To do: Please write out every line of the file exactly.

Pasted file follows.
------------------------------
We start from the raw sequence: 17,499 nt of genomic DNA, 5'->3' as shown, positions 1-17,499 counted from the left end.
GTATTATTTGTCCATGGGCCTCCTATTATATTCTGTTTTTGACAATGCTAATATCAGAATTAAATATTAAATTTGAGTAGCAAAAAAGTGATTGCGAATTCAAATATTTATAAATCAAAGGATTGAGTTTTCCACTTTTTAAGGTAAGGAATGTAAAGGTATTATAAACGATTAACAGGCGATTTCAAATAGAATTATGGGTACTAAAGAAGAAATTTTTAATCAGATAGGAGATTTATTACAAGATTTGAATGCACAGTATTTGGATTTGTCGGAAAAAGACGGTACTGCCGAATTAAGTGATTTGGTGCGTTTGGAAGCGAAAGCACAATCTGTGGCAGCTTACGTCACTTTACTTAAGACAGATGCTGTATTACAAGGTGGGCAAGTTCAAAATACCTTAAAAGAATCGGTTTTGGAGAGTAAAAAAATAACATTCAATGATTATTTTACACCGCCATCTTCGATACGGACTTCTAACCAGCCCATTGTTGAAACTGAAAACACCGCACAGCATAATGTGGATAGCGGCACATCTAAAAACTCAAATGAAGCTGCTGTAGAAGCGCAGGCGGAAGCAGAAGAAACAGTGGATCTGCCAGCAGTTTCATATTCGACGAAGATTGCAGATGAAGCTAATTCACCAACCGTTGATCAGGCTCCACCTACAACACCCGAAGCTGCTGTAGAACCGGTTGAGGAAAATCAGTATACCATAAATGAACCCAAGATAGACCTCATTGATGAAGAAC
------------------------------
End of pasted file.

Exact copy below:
We start from the raw sequence: 17,499 nt of genomic DNA, 5'->3' as shown, positions 1-17,499 counted from the left end.
GTATTATTTGTCCATGGGCCTCCTATTATATTCTGTTTTTGACAATGCTAATATCAGAATTAAATATTAAATTTGAGTAGCAAAAAAGTGATTGCGAATTCAAATATTTATAAATCAAAGGATTGAGTTTTCCACTTTTTAAGGTAAGGAATGTAAAGGTATTATAAACGATTAACAGGCGATTTCAAATAGAATTATGGGTACTAAAGAAGAAATTTTTAATCAGATAGGAGATTTATTACAAGATTTGAATGCACAGTATTTGGATTTGTCGGAAAAAGACGGTACTGCCGAATTAAGTGATTTGGTGCGTTTGGAAGCGAAAGCACAATCTGTGGCAGCTTACGTCACTTTACTTAAGACAGATGCTGTATTACAAGGTGGGCAAGTTCAAAATACCTTAAAAGAATCGGTTTTGGAGAGTAAAAAAATAACATTCAATGATTATTTTACACCGCCATCTTCGATACGGACTTCTAACCAGCCCATTGTTGAAACTGAAAACACCGCACAGCATAATGTGGATAGCGGCACATCTAAAAACTCAAATGAAGCTGCTGTAGAAGCGCAGGCGGAAGCAGAAGAAACAGTGGATCTGCCAGCAGTTTCATATTCGACGAAGATTGCAGATGAAGCTAATTCACCAACCGTTGATCAGGCTCCACCTACAACACCCGAAGCTGCTGTAGAACCGGTTGAGGAAAATCAGTATACCATAAATGAACCCAAGATAGACCTCATTGATGAAGAAC